unsplash-logoFlemming Fuchs

psychotherapy

5 Reasons Why We Need More Group Therapy

When I decided that I was going to try to set up a therapy group on my own and run it from my home, I received a few raised eyebrows from my colleagues. There appears to be a general consensus among therapists that groups are difficult to recruit for and take a lot of energy to manage.

During my training I did a placement at a private eating disorder clinic and I needed to get some group experience. The clinic approved my idea for an 8 week overeating support group and, despite high visibility and paid for marketing platforms, there was very little interest. The group ended up with three participants but I absolutely loved that little group. The way they supported and challenged one another felt like a privilege to be a part of. I came away each week feeling energised by the work and really looked forward to the next one. This was my first taste of running a group and I loved it!

Today I run therapy groups for binge eating from my home. I did my own marketing and this time the interest was there. I had always suspected there was a demand for it and through trying various different means, I managed to spread the word and the people came.

group therapy binge eating

Group therapy is something else. I would go as far as saying that I think group therapy is often more effective than one to one, at least when it comes to a shared problem, such as compulsive eating.

The power of groups cannot be overestimated in my opinion and here are some of the reasons why I believe we need more therapists willing to set up groups.

1.     “Money doesn’t bring happiness but it does bring options.” Anthony Bright

Let’s get really practical for a moment. Group therapy is so much more affordable than one-to-one therapy. Group therapy can be an opportunity for someone to access therapy who might ordinarily be unable to due to limited means. With many therapeutic services having their funding cut, group therapy is a way of getting more help to more people.

2.     “Shame dies when stories are told in safe places.” - Anonymous

In every session, at some point, someone will share a story or difficulty they are having and be met with a “me too” response. It’s so common to feel guilty and ashamed about the things we are struggling with. There is often a compassion for others that isn’t always extended to ourselves, so when we hear someone talking about their experience and it’s a similar thing we see in ourselves, it can be like looking into a mirror but the self-judgment subsides. This starts to change the way we feel about our problems, which makes it easier to make changes. No-one changes from a place of shame.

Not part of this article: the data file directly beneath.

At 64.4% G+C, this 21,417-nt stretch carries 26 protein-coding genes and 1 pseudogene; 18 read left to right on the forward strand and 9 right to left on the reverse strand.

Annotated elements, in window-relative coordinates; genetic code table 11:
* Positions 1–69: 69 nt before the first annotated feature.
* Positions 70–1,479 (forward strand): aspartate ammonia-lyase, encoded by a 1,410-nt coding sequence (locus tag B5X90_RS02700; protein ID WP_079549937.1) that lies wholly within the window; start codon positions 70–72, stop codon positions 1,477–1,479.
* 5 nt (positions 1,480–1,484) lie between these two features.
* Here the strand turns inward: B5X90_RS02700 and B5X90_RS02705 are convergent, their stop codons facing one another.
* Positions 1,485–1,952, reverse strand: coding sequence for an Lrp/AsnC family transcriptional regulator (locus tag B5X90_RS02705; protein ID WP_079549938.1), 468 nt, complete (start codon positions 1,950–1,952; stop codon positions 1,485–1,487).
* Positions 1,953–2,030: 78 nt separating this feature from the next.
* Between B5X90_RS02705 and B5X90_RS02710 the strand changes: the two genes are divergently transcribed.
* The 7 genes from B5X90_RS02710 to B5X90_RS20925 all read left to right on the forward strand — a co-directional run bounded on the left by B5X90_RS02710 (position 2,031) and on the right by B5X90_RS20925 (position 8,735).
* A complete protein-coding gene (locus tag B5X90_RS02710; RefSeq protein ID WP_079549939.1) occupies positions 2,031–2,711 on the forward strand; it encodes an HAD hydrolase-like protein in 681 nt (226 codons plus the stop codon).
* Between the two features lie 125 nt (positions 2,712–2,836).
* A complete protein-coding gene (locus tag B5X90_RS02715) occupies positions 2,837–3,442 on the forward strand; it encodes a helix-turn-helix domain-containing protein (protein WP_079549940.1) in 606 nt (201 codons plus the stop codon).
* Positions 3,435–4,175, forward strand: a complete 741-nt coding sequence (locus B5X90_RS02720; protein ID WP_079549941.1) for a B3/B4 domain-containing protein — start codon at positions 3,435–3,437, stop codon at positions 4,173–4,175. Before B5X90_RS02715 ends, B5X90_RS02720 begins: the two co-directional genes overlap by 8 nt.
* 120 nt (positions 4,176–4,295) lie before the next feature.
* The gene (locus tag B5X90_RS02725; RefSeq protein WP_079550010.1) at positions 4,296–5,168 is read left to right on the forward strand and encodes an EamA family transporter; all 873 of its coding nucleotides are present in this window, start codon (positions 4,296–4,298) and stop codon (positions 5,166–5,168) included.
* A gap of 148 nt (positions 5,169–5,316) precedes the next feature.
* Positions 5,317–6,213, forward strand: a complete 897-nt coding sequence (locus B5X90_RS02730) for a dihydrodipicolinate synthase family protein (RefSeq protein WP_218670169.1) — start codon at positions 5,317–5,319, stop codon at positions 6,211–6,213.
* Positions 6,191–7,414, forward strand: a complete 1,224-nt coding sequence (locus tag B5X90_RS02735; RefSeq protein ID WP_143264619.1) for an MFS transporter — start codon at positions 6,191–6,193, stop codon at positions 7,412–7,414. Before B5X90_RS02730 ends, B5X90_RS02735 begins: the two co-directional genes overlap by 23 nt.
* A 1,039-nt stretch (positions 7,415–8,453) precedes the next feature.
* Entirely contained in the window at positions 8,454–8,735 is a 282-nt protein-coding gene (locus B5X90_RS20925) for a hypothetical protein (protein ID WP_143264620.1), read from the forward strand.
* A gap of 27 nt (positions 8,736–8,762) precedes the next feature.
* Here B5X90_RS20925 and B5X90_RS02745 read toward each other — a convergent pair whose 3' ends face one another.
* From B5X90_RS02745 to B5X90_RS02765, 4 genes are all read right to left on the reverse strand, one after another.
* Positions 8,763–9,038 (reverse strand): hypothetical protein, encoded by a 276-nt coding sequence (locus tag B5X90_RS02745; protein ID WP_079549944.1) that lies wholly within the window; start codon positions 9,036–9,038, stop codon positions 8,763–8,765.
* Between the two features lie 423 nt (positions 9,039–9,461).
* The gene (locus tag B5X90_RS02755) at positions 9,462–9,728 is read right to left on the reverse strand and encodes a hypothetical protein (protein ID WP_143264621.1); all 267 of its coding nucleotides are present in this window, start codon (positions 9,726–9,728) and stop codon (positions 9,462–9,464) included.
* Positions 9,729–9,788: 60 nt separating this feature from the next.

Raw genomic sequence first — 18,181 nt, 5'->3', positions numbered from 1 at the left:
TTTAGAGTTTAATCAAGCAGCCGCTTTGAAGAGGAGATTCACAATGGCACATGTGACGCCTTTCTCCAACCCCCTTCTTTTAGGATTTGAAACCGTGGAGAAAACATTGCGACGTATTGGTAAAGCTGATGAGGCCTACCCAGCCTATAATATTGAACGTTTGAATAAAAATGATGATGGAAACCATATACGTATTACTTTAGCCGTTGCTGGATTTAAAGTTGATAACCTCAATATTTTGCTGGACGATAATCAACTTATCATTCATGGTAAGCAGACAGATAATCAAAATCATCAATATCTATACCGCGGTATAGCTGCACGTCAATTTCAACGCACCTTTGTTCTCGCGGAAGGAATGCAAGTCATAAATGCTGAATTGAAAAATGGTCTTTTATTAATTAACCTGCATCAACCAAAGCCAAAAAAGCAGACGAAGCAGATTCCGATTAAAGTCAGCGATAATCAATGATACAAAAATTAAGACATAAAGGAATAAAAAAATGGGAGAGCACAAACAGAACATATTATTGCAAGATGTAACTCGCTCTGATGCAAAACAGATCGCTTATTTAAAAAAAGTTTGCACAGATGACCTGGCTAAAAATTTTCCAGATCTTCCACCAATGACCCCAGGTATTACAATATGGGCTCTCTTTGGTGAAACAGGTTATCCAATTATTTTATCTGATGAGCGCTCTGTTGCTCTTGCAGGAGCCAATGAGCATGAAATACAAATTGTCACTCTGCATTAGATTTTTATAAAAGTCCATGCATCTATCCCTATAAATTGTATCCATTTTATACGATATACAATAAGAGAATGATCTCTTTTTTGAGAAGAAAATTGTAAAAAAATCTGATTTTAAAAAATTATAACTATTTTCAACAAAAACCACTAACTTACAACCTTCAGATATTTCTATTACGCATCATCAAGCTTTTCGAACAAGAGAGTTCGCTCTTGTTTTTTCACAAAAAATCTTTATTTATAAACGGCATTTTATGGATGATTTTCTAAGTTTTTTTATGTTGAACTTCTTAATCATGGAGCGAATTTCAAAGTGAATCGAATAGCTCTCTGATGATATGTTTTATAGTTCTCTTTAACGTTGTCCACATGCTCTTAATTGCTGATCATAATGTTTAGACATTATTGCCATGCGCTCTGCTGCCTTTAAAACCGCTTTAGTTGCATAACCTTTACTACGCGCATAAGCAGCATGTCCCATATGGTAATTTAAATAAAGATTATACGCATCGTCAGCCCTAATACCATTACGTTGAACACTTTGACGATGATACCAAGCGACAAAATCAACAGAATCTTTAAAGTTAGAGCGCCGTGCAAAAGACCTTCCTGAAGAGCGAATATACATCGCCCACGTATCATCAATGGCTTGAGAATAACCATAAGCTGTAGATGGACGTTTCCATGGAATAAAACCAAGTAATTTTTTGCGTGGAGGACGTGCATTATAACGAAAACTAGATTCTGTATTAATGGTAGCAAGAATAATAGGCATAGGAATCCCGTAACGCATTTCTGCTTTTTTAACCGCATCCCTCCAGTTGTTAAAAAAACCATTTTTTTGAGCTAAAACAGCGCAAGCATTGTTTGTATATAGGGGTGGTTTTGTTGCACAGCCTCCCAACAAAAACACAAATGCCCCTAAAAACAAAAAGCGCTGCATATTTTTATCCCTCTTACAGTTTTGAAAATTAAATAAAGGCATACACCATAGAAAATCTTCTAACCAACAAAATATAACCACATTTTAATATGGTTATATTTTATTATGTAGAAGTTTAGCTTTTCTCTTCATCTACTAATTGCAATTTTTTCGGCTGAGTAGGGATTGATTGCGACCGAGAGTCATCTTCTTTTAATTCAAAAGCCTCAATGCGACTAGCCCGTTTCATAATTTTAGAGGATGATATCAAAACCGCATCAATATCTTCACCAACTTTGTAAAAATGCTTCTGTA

3.     “The transference phenomenon is an inevitable feature.” – Carl Jung

Groups offer so many opportunities to work through old relational hurts. What are the members projecting onto each other? With individual work, there is only the therapist as a transferential object. This could mean that a male therapist might never evoke transferential feelings about mother so that stuff doesn’t get worked through. We are born into family groups, so our sense of our place in the group is a powerful way to gain self-awareness and challenge self-beliefs or even identity.

4.     “Knowledge is of no value unless you put it into practice.” – Anton Chekhov

The group provides an opportunity to practice something new. If the struggle is conflict avoidance, the group can provide the opportunity to practice managing conflict in a contained environment. If the client finds it hard to ask for what she needs, she could start by asking for something from the group.

5.     “There is an indefinable mysterious power that pervades everything.” – Gandhi